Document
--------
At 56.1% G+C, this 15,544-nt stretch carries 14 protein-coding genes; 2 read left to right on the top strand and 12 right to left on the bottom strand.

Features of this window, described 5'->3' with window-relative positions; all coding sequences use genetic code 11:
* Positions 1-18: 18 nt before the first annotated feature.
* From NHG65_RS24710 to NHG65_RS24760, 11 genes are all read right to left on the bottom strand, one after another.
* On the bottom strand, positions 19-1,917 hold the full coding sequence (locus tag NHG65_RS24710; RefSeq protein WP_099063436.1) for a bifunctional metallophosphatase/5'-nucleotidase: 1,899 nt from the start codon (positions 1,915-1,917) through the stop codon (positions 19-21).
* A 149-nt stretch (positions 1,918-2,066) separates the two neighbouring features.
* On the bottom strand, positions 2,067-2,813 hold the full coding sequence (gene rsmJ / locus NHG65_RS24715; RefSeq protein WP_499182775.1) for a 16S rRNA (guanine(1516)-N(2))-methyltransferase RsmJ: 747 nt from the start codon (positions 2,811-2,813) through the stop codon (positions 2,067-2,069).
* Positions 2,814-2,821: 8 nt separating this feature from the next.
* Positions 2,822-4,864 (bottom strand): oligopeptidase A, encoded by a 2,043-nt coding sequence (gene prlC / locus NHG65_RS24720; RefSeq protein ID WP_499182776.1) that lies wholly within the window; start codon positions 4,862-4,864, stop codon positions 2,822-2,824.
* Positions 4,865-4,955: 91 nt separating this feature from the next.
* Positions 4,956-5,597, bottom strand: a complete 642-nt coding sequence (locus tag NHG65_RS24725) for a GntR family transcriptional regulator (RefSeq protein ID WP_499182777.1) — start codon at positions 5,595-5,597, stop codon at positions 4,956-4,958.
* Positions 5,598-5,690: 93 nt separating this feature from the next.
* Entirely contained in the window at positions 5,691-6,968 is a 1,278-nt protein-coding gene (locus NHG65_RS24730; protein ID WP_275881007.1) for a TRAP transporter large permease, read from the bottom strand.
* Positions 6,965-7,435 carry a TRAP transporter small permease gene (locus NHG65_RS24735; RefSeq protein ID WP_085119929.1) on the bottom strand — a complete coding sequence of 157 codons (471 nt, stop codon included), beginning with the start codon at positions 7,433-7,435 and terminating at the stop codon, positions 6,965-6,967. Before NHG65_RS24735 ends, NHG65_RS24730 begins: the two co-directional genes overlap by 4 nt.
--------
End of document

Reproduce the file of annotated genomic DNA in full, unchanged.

At 56.1% G+C, this 15,544-nt stretch carries 14 protein-coding genes; 2 read left to right on the top strand and 12 right to left on the bottom strand.

Features of this window, described 5'->3' with window-relative positions; all coding sequences use genetic code 11:
* Positions 1-18: 18 nt before the first annotated feature.
* From NHG65_RS24710 to NHG65_RS24760, 11 genes are all read right to left on the bottom strand, one after another.
* On the bottom strand, positions 19-1,917 hold the full coding sequence (locus tag NHG65_RS24710; RefSeq protein WP_099063436.1) for a bifunctional metallophosphatase/5'-nucleotidase: 1,899 nt from the start codon (positions 1,915-1,917) through the stop codon (positions 19-21).
* A 149-nt stretch (positions 1,918-2,066) separates the two neighbouring features.
* On the bottom strand, positions 2,067-2,813 hold the full coding sequence (gene rsmJ / locus NHG65_RS24715; RefSeq protein WP_499182775.1) for a 16S rRNA (guanine(1516)-N(2))-methyltransferase RsmJ: 747 nt from the start codon (positions 2,811-2,813) through the stop codon (positions 2,067-2,069).
* Positions 2,814-2,821: 8 nt separating this feature from the next.
* Positions 2,822-4,864 (bottom strand): oligopeptidase A, encoded by a 2,043-nt coding sequence (gene prlC / locus NHG65_RS24720; RefSeq protein ID WP_499182776.1) that lies wholly within the window; start codon positions 4,862-4,864, stop codon positions 2,822-2,824.
* Positions 4,865-4,955: 91 nt separating this feature from the next.
* Positions 4,956-5,597, bottom strand: a complete 642-nt coding sequence (locus tag NHG65_RS24725) for a GntR family transcriptional regulator (RefSeq protein ID WP_499182777.1) — start codon at positions 5,595-5,597, stop codon at positions 4,956-4,958.
* Positions 5,598-5,690: 93 nt separating this feature from the next.
* Entirely contained in the window at positions 5,691-6,968 is a 1,278-nt protein-coding gene (locus NHG65_RS24730; protein ID WP_275881007.1) for a TRAP transporter large permease, read from the bottom strand.
* Positions 6,965-7,435 carry a TRAP transporter small permease gene (locus NHG65_RS24735; RefSeq protein ID WP_085119929.1) on the bottom strand — a complete coding sequence of 157 codons (471 nt, stop codon included), beginning with the start codon at positions 7,433-7,435 and terminating at the stop codon, positions 6,965-6,967. Before NHG65_RS24735 ends, NHG65_RS24730 begins: the two co-directional genes overlap by 4 nt.